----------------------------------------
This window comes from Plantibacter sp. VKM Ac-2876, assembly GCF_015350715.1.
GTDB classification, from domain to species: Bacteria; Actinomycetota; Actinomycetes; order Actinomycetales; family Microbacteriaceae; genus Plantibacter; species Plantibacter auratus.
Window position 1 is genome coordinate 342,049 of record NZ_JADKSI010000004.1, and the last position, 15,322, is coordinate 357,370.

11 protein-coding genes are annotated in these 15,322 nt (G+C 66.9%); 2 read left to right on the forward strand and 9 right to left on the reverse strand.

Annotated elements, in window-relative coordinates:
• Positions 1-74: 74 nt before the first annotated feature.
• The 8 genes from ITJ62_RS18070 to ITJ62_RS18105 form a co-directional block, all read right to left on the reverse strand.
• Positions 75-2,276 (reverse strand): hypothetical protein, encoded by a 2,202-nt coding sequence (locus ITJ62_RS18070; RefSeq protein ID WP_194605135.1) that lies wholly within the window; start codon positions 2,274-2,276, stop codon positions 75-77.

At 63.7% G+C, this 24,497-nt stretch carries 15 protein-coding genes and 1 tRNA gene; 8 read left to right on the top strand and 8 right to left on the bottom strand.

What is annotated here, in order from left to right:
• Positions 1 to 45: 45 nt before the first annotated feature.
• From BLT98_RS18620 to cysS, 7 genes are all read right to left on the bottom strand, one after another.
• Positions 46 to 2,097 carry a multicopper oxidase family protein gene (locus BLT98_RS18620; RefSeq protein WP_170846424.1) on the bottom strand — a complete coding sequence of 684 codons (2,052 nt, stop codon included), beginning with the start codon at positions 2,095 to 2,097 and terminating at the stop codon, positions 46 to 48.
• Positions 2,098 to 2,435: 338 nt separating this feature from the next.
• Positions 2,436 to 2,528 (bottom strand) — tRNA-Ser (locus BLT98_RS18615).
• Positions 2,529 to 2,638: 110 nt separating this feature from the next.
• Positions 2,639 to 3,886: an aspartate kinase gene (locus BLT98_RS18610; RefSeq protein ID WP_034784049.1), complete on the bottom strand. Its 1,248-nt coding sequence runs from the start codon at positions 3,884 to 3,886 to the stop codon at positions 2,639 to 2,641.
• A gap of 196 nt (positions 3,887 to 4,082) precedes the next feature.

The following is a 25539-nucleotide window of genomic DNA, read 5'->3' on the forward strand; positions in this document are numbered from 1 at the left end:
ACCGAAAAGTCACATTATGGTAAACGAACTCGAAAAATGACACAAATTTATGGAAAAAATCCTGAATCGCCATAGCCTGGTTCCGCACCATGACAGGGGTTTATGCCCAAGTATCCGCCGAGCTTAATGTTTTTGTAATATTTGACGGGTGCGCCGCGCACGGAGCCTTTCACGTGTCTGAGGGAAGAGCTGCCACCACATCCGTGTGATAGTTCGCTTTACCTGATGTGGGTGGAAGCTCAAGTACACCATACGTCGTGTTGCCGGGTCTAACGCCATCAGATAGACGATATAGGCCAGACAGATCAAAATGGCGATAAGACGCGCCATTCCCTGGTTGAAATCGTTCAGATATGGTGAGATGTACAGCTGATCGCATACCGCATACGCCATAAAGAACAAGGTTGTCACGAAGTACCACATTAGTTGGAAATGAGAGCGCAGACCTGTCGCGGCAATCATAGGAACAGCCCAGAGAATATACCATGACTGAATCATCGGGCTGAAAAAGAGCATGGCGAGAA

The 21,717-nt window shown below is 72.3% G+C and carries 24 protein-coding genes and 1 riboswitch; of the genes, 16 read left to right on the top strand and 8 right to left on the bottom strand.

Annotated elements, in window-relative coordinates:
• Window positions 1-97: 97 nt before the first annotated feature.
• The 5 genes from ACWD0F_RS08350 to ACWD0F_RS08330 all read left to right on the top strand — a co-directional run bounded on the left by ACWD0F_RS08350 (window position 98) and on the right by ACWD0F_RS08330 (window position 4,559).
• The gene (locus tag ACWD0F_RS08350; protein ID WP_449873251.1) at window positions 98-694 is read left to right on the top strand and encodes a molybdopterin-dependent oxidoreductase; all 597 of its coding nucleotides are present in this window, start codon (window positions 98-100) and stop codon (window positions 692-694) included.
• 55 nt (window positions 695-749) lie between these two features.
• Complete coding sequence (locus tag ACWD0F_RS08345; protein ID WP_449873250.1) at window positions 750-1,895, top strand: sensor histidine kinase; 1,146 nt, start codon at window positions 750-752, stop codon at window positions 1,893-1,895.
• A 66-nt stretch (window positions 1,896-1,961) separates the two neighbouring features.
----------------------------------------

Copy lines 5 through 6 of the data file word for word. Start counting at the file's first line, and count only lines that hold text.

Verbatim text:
Annotated elements, in window-relative coordinates:
• Positions 1-74: 74 nt before the first annotated feature.